The maxim Rogerson lives by is Michelle Obama’s: ‘when you can, be kind.’ “Basically, be kind: kindness extends to anybody, regardless of their position. We have to try and see the world through the eyes of somebody that doesn’t have the [same] advantages.” Rogerson is candidly aware of her own, saying, “I know very well that I am very privileged.”

However, this is a women who has also faced hardship in the form of the death of her husband, father to her five daughters, eleven years ago. “[My family] have faced considerable adversity, and that puts an awful lot into perspective,” she says. “I left Cambridge never, ever thinking that I was going to face any sexual discrimination of any sort, and I haven’t in any very obvious way.” She continues, “I’ve just had a slower progression through the academic ladder from having children, Gerry dying, and various other normal vicissitudes of life, really.” Here Rogerson’s positive attitude is apparent. “But those will happen to everybody. It’s how you deal with it in relation to other people that’s important.”

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As a master, it is clear that Rogerson will be focused on the pastoral aspects of Cambridge life as well as the academic. “I have always had an academic minimum”, she says, stating that getting as good a degree grade as possible is “why you’re here.” But at the same time, she cites the 440 university societies, noting that “not to take advantage of these wonderful opportunities is a waste of your time at Cambridge. Participate. Get involved.” She is reassuring about the work-life balance, too. “Work efficiently, work smartly”, that way you don’t have to work constantly; “but you must realise that you will get the balance wrong”. This being said, she is keen to stress that we learn from mistakes more than we do from getting things right.

Another key maxim for Rogerson is that ‘nothing is ever irrevocable’, no matter how set in stone it may seem. Should a master have a vision for their tenure? “It’s the sort of thing you always get asked”, she muses. “These ancient institutions develop strategy in a more iterative, organic way, so they can seem slow to respond to change. I feel the history of the 670 years that the college has been in existence.” Nonetheless, “you want to hand the college on in better shape than you received it.”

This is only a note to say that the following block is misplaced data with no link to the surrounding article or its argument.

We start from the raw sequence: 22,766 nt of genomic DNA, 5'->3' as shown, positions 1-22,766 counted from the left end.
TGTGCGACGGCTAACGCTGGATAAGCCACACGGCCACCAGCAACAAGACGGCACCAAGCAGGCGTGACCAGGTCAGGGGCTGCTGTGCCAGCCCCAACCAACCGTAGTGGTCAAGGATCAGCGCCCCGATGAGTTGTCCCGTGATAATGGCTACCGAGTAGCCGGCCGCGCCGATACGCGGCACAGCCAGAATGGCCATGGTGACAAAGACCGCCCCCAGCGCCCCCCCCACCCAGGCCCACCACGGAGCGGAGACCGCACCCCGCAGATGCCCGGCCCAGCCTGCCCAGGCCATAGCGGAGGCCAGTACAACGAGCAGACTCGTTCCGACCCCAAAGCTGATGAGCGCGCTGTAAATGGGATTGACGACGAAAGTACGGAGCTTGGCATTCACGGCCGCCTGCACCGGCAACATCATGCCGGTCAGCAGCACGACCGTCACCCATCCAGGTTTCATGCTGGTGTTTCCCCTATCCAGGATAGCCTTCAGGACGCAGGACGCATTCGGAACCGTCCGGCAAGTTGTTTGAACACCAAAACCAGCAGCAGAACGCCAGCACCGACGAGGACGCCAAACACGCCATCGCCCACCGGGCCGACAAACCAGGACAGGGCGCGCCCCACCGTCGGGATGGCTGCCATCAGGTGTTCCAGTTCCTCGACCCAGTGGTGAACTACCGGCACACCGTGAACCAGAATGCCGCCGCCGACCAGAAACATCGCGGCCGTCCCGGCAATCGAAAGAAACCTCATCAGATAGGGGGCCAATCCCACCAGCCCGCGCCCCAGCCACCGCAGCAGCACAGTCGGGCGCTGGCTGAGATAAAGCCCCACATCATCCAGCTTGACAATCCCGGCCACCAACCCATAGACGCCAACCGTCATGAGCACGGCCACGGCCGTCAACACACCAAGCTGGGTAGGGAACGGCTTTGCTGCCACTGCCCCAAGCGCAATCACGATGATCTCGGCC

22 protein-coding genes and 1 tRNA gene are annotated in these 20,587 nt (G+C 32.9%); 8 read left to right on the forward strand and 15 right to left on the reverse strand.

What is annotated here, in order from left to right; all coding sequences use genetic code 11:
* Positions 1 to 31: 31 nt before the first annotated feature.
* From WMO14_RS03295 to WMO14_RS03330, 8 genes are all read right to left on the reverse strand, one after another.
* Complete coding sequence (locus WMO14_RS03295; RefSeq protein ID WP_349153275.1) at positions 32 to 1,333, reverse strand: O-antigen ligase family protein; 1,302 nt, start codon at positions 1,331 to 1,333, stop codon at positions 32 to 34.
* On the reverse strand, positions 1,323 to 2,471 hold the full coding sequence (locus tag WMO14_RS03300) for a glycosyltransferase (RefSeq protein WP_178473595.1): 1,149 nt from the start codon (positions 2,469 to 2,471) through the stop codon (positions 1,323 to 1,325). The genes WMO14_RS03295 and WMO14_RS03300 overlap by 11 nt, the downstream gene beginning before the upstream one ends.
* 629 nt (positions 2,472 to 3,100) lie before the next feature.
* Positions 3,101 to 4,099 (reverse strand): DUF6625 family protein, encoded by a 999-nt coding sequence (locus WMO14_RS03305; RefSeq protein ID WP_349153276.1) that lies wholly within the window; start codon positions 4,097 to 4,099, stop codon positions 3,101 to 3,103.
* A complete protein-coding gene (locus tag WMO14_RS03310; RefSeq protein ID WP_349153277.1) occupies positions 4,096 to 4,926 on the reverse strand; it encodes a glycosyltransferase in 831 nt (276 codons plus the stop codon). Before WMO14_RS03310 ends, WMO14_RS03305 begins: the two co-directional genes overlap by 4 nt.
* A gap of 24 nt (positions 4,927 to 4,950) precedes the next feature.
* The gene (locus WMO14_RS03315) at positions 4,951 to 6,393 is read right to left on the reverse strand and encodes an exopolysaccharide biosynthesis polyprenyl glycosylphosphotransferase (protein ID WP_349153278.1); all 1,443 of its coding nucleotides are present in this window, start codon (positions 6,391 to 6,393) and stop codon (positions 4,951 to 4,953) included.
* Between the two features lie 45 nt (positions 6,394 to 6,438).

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So what does this mean for Rogerson? The aim is to make Caius “a place in which everybody can thrive,” which will be achieved through discussion, and consensus. It’s clear that Rogerson cares about making the opinions and voices of others heard. I ask her what her biggest fear is for Cambridge, and she is sanguine about the economic threats, namely to the funding of higher education and research. She notes the “growing view that if we really do live in a post-truth world, the sorts of things we do are not really valuable.” But she is, as ever, optimistic. “We have fabulous, fabulous people here [in Cambridge],” whether they be staff, academics or students.

“We will find our way through whatever problems we face, whatever the problems are. This is a very resilient institution, and I believe that resilience will see it through these difficulties. If we’ve survived the beheading of the king, the Reformation, and two world wars, let’s hope a little thing like Brexit is not going to stand in our way.”